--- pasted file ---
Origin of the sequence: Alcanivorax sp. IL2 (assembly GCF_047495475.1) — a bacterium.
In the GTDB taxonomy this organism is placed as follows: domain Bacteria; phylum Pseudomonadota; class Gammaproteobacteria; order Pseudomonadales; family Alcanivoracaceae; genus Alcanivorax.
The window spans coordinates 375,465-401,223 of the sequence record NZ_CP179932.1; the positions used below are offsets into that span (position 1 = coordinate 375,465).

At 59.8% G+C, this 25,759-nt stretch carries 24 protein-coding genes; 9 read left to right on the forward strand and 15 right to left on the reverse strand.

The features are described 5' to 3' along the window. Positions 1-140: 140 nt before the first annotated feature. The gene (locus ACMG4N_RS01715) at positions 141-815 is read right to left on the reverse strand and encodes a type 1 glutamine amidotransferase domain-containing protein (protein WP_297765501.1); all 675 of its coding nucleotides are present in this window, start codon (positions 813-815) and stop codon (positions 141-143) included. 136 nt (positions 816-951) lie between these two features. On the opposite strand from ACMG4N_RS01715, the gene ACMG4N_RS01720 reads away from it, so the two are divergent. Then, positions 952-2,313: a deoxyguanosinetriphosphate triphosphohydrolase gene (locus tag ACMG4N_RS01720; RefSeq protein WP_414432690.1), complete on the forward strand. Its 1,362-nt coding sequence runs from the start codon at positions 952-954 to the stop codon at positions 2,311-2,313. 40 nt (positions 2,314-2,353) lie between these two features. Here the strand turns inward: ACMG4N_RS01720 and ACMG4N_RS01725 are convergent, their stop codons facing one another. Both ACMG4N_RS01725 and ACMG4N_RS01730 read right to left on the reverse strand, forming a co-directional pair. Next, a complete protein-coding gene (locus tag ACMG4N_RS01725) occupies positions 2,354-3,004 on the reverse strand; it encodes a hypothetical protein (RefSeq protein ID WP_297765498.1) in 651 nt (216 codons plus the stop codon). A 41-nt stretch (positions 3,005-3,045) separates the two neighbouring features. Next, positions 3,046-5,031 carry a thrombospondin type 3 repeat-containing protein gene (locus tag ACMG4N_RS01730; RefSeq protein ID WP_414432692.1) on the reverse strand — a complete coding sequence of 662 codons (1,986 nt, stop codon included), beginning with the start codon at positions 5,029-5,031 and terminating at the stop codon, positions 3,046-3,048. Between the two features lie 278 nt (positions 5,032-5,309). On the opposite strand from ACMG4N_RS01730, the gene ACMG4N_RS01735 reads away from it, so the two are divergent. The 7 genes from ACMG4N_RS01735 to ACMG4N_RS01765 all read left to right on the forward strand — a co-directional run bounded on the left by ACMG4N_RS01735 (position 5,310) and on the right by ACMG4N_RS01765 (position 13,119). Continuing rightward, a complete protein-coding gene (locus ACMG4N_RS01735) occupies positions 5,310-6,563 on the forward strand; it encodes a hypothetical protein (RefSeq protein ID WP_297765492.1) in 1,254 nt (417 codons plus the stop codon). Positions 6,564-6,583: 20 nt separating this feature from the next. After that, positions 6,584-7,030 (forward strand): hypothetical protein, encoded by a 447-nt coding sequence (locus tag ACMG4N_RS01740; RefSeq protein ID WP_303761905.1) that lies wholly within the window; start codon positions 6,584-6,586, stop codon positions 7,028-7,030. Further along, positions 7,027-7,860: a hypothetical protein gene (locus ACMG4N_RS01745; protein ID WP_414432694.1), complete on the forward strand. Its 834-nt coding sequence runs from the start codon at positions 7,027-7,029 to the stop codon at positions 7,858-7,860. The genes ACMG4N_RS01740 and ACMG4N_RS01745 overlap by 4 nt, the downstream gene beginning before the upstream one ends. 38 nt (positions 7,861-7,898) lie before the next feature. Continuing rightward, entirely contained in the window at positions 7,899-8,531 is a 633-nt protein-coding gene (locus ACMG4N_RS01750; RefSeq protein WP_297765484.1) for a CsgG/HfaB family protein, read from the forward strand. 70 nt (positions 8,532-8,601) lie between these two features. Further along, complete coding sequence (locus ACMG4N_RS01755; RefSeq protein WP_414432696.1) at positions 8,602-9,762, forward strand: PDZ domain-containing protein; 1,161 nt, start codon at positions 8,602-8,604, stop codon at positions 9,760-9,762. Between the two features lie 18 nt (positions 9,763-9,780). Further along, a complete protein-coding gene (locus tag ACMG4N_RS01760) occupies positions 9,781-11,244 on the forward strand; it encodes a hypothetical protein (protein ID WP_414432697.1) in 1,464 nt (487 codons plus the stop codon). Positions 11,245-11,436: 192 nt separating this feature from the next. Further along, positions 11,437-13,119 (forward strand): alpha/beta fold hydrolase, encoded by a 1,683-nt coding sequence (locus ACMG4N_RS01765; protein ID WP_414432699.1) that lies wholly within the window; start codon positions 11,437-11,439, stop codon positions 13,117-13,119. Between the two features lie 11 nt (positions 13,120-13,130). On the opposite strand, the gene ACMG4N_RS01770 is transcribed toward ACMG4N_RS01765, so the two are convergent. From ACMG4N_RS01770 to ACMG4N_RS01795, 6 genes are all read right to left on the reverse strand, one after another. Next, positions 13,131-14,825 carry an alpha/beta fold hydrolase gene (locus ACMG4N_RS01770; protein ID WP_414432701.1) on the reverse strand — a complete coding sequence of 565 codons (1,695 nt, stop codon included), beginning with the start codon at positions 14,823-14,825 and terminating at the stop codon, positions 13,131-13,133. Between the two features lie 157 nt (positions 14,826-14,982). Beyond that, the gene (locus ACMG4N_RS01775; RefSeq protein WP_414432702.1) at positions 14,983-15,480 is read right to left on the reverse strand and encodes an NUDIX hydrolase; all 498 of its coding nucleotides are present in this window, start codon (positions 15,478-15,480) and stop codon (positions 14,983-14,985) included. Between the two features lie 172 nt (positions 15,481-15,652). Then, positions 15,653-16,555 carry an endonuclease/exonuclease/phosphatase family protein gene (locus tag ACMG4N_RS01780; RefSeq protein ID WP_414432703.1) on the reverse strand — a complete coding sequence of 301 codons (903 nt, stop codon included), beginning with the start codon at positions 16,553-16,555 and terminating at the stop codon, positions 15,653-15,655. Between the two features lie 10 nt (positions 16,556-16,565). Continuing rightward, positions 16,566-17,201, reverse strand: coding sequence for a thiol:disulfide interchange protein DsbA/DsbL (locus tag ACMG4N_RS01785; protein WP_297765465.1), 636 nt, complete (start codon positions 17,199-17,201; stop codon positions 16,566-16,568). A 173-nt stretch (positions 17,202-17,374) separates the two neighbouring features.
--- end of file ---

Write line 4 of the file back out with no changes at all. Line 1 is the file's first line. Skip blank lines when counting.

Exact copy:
At 59.8% G+C, this 25,759-nt stretch carries 24 protein-coding genes; 9 read left to right on the forward strand and 15 right to left on the reverse strand.